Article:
Wood-fired ceramics allow the potter to join with nature, in four or five days and nights of oak and pine firings, to produce a range of works beyond what could be completely planned.  I’m especially fond of making tea bowls, which both the potter and whomever holds them can “see with their hands.”  This bowl was pulled from the kiln at its highest temperature, and quickly  doused in a pail of water— a huge strain on the clay— and it survived.

At the Kiln – 2012
 Other teabowls show different techniques. For example, a porcelain teabowl with the character “moon” (brushed with an iron oxide) needs only a simple clear glaze to serve as a contrasting background to the calligraphy.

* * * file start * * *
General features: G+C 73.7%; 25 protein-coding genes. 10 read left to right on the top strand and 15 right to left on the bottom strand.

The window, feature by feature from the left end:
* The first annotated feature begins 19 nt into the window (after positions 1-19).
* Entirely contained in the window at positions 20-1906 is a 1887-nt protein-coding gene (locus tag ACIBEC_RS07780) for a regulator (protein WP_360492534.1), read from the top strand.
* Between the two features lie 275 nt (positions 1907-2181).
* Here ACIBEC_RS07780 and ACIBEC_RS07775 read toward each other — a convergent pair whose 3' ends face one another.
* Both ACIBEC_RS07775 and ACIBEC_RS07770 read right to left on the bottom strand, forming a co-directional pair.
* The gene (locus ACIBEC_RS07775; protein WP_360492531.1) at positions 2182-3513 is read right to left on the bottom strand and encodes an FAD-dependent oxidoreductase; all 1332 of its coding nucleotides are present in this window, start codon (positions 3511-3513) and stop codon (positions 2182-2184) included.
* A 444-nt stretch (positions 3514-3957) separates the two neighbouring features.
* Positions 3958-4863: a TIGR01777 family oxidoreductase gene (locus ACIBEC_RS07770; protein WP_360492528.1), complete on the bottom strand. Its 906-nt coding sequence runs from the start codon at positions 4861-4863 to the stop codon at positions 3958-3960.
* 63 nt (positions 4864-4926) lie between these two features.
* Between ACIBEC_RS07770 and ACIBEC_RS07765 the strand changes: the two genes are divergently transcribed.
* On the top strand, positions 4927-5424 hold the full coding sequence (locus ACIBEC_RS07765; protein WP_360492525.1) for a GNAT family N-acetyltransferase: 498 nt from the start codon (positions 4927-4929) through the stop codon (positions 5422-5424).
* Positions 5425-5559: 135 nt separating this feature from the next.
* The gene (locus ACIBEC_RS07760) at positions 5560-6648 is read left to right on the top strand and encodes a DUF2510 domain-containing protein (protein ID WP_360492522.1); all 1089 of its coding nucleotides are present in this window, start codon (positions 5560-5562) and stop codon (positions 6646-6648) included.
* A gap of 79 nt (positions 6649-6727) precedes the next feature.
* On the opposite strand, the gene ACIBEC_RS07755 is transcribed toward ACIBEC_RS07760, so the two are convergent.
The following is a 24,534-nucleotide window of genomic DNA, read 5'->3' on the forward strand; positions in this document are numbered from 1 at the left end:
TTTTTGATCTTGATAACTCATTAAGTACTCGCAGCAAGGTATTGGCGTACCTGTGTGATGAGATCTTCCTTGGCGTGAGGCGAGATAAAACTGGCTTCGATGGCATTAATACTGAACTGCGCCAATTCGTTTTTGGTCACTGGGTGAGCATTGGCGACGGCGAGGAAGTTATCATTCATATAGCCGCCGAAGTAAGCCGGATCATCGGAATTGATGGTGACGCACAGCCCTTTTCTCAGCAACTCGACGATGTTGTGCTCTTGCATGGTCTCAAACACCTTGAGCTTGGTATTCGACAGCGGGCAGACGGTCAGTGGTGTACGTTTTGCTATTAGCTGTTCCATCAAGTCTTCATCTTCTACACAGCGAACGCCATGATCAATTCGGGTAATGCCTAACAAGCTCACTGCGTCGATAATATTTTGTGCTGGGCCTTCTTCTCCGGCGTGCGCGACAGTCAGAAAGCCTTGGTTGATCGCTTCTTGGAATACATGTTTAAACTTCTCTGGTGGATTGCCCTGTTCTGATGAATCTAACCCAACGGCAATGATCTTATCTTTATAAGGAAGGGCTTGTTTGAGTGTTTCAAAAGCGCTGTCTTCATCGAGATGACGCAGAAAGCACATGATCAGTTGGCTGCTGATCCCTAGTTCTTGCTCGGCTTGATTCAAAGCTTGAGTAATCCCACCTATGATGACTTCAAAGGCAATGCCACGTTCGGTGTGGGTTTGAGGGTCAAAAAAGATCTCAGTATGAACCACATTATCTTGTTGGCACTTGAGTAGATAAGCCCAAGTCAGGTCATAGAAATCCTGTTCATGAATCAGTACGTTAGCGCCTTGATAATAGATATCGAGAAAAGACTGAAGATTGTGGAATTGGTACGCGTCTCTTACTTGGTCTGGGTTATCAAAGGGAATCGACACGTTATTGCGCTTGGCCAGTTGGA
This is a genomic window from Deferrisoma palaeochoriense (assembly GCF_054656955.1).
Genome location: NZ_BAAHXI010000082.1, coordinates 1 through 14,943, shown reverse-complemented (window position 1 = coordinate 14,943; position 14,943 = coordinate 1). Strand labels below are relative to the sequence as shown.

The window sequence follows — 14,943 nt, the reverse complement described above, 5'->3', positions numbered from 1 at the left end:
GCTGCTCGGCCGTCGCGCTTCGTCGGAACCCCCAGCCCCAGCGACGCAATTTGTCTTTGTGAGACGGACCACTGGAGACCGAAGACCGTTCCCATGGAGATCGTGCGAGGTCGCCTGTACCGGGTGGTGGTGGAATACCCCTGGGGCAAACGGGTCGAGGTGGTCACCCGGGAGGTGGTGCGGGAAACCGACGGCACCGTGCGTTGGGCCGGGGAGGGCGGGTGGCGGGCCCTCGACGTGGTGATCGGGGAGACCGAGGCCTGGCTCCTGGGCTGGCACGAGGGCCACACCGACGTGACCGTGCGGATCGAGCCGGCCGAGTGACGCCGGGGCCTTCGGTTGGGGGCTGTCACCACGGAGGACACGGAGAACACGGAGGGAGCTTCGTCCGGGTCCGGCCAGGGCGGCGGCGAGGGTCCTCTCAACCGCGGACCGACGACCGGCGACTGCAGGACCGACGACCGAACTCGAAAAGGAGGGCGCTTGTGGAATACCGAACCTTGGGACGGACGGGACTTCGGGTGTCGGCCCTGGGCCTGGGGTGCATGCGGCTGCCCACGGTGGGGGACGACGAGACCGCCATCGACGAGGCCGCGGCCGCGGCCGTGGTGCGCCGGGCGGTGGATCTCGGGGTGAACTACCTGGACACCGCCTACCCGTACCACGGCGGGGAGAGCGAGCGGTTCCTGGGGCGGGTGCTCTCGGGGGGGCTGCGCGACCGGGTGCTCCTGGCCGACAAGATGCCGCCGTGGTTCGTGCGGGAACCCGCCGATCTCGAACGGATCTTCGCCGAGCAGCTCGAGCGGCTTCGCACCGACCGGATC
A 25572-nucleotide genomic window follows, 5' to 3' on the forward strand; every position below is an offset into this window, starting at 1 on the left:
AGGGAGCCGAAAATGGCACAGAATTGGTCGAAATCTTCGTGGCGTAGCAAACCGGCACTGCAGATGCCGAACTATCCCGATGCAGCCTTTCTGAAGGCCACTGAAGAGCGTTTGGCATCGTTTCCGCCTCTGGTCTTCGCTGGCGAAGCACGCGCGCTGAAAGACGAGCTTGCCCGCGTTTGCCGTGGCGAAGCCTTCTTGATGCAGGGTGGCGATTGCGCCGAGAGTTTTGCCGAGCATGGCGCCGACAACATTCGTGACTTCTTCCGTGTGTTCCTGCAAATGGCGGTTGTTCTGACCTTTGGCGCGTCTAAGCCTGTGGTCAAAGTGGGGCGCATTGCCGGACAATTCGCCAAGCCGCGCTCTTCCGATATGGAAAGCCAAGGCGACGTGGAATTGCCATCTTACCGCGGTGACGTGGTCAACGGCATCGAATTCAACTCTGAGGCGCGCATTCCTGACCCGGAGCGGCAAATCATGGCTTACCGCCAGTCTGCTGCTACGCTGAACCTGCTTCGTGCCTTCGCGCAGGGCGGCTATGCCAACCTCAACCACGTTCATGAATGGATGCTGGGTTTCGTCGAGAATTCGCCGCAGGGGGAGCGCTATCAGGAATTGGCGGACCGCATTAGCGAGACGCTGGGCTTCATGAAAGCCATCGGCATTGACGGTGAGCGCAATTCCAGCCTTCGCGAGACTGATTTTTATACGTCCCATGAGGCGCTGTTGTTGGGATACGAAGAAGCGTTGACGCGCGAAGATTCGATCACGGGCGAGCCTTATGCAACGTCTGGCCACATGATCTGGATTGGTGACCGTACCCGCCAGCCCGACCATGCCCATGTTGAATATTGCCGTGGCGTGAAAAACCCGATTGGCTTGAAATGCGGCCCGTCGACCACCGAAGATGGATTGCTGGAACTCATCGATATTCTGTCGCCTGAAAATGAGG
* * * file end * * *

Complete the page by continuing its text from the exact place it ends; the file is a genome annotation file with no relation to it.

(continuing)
SA moon porcelain teabowl

Between firing methods, glazes, and variations of shape,  there is a possible range in ceramics that offers potters an unlimited scope for their work.